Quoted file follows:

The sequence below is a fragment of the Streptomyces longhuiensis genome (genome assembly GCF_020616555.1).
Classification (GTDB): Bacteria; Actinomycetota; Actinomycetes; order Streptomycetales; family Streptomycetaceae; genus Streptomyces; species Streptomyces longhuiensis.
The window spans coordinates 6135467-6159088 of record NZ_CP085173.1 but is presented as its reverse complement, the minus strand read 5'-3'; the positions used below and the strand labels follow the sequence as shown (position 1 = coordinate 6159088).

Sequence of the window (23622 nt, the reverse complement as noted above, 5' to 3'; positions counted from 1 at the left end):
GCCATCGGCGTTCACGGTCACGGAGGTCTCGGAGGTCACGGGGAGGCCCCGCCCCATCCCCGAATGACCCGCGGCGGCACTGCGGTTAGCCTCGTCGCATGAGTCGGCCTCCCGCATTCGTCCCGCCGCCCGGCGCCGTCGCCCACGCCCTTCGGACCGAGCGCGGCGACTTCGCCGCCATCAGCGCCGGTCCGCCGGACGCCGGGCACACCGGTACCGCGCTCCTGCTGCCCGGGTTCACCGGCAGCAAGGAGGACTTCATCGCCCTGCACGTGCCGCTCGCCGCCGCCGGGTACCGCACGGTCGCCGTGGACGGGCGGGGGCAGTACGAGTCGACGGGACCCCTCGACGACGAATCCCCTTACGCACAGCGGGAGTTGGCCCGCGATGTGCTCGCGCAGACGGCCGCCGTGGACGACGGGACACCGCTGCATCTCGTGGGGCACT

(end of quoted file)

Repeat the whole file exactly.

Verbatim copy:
The sequence below is a fragment of the Streptomyces longhuiensis genome (genome assembly GCF_020616555.1).
Classification (GTDB): Bacteria; Actinomycetota; Actinomycetes; order Streptomycetales; family Streptomycetaceae; genus Streptomyces; species Streptomyces longhuiensis.
The window spans coordinates 6135467-6159088 of record NZ_CP085173.1 but is presented as its reverse complement, the minus strand read 5'-3'; the positions used below and the strand labels follow the sequence as shown (position 1 = coordinate 6159088).

Sequence of the window (23622 nt, the reverse complement as noted above, 5' to 3'; positions counted from 1 at the left end):
GCCATCGGCGTTCACGGTCACGGAGGTCTCGGAGGTCACGGGGAGGCCCCGCCCCATCCCCGAATGACCCGCGGCGGCACTGCGGTTAGCCTCGTCGCATGAGTCGGCCTCCCGCATTCGTCCCGCCGCCCGGCGCCGTCGCCCACGCCCTTCGGACCGAGCGCGGCGACTTCGCCGCCATCAGCGCCGGTCCGCCGGACGCCGGGCACACCGGTACCGCGCTCCTGCTGCCCGGGTTCACCGGCAGCAAGGAGGACTTCATCGCCCTGCACGTGCCGCTCGCCGCCGCCGGGTACCGCACGGTCGCCGTGGACGGGCGGGGGCAGTACGAGTCGACGGGACCCCTCGACGACGAATCCCCTTACGCACAGCGGGAGTTGGCCCGCGATGTGCTCGCGCAGACGGCCGCCGTGGACGACGGGACACCGCTGCATCTCGTGGGGCACT